Home > Our Philosophy > Sense of Place, 3/27/05
david bagwell philosophies Bagwell Colleyville/Dallas TX communities  
 
 

 

Residents Feel Nostalgic Connection to Three New Colleyville Neighborhoods.

 
   
  The Solidado Trail connects the residents of David Bagwell Company neighborhoods with one another as well as their natural environs.
   

According to novelist Wallace Stegner, Sense of Place is a nostalgic feeling created by the profound aspects of where a person lives.

To instill Sense of Place in a trio of $450K - $650K fine home neighborhoods in northwest Colleyville, developer David Bagwell and select custom homebuilders obey three essentials of Place that Stegner identified.

People ascribe Place to where they live if what they see, when they look around, resonates in them. Whittier Heights, Old Grove at Whittier Heights, and Benedict Hill at Westmont enjoy unique geographic and natural features that have been preserved and enhanced through application of classic planning principles and New Urbanist ideals. Equally important, design, building, and landscape guidelines ensure that homes of character and enduring quality are built in these environs.

Place is also perceived where there is a remembered and celebrated history. From the reason, Benedict Hill at Westmont is named for the early Colleyville family whose home sat atop the promontory now bearing their name. Today an expansive view over Colleyville and beyond is afforded at the vine covered stone belvedere built there.

Likewise, Old Grove at Whittier Heights is named for the remnant of the ancient Eastern Cross Timbers preserved on the hillside adjacent to Benedict Hill. Writer Washington Irving dubbed the Cross Timbers the "Cast Iron Forest", and a street running beside "the old grove" has been given that name.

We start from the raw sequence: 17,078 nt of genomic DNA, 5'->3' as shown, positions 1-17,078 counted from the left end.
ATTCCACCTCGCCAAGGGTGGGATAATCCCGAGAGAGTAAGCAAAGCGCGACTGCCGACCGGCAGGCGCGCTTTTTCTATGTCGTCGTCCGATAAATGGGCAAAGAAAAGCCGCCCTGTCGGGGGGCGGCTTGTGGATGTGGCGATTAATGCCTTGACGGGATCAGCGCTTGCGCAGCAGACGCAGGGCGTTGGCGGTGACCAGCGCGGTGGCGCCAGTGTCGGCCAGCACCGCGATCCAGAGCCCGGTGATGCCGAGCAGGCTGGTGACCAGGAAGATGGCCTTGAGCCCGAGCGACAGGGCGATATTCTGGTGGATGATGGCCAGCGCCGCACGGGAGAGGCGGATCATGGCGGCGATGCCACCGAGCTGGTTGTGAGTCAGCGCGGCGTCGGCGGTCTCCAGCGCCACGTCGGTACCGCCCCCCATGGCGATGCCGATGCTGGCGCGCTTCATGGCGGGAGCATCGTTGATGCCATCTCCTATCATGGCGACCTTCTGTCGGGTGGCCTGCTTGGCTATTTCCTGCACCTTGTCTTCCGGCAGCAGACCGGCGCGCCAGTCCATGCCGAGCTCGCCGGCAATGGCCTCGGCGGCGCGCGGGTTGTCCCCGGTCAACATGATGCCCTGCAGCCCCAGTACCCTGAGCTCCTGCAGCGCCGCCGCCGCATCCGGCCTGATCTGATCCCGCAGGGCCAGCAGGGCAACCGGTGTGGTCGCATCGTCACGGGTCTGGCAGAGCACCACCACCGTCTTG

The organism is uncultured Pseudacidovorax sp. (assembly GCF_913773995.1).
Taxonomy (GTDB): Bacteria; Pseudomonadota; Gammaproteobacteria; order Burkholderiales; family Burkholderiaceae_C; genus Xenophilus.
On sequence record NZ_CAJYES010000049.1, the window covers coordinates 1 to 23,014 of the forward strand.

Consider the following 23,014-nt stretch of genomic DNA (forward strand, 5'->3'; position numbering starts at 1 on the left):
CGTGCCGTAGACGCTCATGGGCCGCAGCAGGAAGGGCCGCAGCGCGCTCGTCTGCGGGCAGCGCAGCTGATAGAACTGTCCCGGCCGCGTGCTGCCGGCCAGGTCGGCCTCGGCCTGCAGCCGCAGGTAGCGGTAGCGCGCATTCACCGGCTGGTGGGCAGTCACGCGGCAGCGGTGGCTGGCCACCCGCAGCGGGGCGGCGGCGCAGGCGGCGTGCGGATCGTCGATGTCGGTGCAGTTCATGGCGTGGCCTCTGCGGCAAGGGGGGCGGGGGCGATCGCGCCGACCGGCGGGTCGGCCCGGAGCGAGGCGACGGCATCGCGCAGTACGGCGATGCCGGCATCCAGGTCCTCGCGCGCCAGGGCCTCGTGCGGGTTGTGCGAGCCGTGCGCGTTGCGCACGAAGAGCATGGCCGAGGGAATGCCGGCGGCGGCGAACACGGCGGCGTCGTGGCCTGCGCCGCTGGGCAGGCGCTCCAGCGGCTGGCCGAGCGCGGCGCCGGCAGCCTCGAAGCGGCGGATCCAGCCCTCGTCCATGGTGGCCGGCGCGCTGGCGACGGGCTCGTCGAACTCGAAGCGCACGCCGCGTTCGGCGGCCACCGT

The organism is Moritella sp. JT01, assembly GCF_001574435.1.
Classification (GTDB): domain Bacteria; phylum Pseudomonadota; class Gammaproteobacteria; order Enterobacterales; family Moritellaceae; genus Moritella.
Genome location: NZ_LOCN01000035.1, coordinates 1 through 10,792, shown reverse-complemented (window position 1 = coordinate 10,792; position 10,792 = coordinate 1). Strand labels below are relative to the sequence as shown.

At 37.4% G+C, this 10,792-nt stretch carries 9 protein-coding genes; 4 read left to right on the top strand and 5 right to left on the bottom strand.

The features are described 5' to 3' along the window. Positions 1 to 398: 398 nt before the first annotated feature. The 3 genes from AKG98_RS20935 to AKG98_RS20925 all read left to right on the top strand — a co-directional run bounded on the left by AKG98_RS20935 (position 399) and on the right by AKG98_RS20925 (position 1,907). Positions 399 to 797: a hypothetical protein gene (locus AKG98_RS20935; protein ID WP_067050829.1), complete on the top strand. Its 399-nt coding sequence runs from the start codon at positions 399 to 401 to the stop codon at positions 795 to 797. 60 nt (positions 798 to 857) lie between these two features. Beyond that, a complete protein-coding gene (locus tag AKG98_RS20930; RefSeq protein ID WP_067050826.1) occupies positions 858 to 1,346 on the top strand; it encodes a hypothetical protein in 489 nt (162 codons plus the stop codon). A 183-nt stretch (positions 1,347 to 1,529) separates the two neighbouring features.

The third element of Place that Stegner identifies is the application of remembered history to contemporary meaning. In Whittier Heights, streets named Riverpath, Eventide, and Harmony recall the pastoral themes about which 19th Century New England poet John Greenleaf Whittier eloquently wrote.

Stegner believed that, if we don't know where we are, we don't know who we are. He expounded that he was "…not talking about the kind of location that can be determined by looking at a map…(but) talking about the kind of knowing that involves the senses, the memory, the history of a family or a tribe…talking about the knowing that poets specialize in." Hence, the Whittier Heights Poets Walk.

Whittier Heights, Old Grove at Whittier Heights, and Benedict Hill at Westmont are invested with numerous "neighborhood identifying features", by which residents may distinguish the physical and qualitative boundaries of these Places. Among them are the Whittier Heights stained glass entry monument at Providence Road and McDonwell School Road, the 36-foot tall spire at the entry end-view, and the tile, stone, and steel pergola overarching The Solidago Trail. Each development also sets aside areas where memories and history of Place are created: trails, walks and woodpaths; observation points; the Benedict Hill belvedere, the Whittier Heights pavilion, and the Old Grove Lodge; playgrounds; six lakes and two flowing creeks; and the whole suffused with over 7,000 transplanted trees at homesites and in common areas.

Experience the palpable Sense of Place at these three evocative neighborhoods on McDonwell School Road between Westcoat and Precinct Line Road in northwest Colleyville. For more information, visit www.bagwellcompany.com or call Susan Folkert at 214/673-6754.

 

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